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6. Graphs

Solutions can be found here.

A preliminary remark: The vocabulary in graph theory varies considerably. Some authors use the same word with different meanings. Some authors use different words to mean the same thing. I hope that our definitions are free of contradictions.

A graph is defined as a set of nodes and a set of edges, where each edge is a pair of nodes.

There are several ways to represent graphs in Prolog.

One method is to represent each edge separately as one clause (fact). In this form, the graph depicted opposite is represented as the following predicate:

We call this edge-clause form.

Obviously, isolated nodes cannot be represented. Another method is to represent the whole graph as one data object. According to the definition of the graph as a pair of two sets (nodes and edges), we may use the following Prolog term to represent the above example graph:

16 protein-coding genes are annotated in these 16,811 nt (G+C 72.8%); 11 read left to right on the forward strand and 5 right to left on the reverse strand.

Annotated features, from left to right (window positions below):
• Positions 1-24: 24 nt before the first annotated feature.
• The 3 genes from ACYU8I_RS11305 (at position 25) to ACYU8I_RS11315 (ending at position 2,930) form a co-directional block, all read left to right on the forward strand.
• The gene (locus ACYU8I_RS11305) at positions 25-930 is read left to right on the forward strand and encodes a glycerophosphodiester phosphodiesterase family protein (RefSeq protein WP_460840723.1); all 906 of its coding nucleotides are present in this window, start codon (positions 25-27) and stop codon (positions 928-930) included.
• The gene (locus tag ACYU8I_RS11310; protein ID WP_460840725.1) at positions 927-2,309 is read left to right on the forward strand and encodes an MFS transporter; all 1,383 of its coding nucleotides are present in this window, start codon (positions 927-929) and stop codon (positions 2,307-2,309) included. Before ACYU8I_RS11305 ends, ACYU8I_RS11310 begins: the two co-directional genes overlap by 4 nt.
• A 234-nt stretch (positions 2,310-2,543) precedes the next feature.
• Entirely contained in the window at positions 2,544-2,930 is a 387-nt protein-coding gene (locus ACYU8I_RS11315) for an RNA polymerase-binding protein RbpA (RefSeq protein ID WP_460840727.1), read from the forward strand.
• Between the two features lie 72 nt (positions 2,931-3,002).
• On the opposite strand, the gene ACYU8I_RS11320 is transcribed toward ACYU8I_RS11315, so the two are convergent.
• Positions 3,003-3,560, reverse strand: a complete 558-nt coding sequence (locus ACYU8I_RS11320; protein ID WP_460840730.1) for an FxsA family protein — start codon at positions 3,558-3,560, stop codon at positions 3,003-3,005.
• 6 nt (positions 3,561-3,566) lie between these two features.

We call this graph-term form. Note, that the lists are kept sorted, they are really sets, without duplicated elements. Each edge appears only once in the edge list; i.e. an edge from a node x to another node y is represented as e(x,y), the term e(y,x) is not present. The graph-term form is our default representation. In SWI-Prolog there are predefined predicates to work with sets.

A third representation method is to associate with each node the set of nodes that are adjacent to that node. We call this the adjacency-list form. In our example:
[n(b,[c,f]), n(c,[b,f]), n(d,[]), n(f,[b,c,k]), ...]
The representations we introduced so far are Prolog terms and therefore well suited for automated processing, but their syntax is not very user-friendly. Typing the terms by hand is cumbersome and error-prone. We can define a more compact and "human-friendly" notation as follows: A graph is represented by a list of atoms and terms of the type X-Y (i.e. functor '-' and arity 2). The atoms stand for isolated nodes, the X-Y terms describe edges. If an X appears as an endpoint of an edge, it is automatically defined as a node. Our example could be written as:
[b-c, f-c, g-h, d, f-b, k-f, h-g]